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Twilight: porn for girls

Twilight seems to be everywhere! I see it popping out of bags at uni, the ad for the movie was at the video shop, friends are talking about it, you can even buy Twilight T-shirts! So I thought I would read it and my friend Emily kindly lent me all four. Bear in mind I’ve only read the first one so far but here’s my summary: Twilight is porn for girls.

I don’t pretend to know the inner psychological workings of what porn does for guys but I’m going to assume it’s got something to do with fantasy, desiring what is not yours, explicit content, that kind of thing. Now, Twilight has no explicit sex scenes – a few very passionate but very chaste kisses is as hot as this book gets. But nevertheless I think it taps into some themes that play on that fantasies of its readership, primarily teenage girls and young women. So, what’s so intoxicating about Edward Cullen?

For a start, he’s gorgeous – at one point, he wears his shirt open and Bella (the protagonist) notices his finely muscled body for the first time, because up to that point (and she’s known him for some weeks) she’s been totally mesmerized by his beautiful face. So he’s the full package physically.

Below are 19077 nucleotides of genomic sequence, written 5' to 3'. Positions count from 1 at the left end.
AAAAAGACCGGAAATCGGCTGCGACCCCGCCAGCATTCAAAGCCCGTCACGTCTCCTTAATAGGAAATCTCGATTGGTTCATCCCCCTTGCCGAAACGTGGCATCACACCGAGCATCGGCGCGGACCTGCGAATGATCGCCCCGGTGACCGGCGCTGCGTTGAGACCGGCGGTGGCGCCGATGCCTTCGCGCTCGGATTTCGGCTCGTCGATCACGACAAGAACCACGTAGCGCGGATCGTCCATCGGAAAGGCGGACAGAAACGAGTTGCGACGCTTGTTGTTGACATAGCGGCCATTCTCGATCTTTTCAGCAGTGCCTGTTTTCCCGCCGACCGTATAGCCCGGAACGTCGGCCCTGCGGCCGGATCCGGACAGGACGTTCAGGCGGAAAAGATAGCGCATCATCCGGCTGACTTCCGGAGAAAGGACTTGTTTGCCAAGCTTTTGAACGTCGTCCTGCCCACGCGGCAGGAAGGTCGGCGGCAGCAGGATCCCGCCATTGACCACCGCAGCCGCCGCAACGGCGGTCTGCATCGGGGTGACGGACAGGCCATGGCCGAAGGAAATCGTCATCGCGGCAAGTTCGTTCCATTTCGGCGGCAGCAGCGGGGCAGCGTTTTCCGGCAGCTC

Despite his undeniable masculinity, Edward is completely non-threatening sexually. Sure, he’s strong and takes control of a situation, even incapacitating Bella by sweeping her effortlessly into his arms when she’s not co-operating, but this is never expressed sexually. He holds her, even in her bed as she falls asleep, but this never progresses into sexual advances. Edward’s not even sure that sex is possible for them. So he is safe.

That’s not to say that he’s perfect. If that were so, I doubt he would be a very believable or attractive hero. There’s something very real about Edward – he gets angry with Bella, he scowls at her, he withdraws from her. They fight and joke and use sarcasm and hurt each other. But he is constant in his love for her. He loves her despite the disapproval of some family members. He defends her honor and he is jealous of those he sees as a threat to Bella or to his relationship with her. He is a true hero, defending his maid.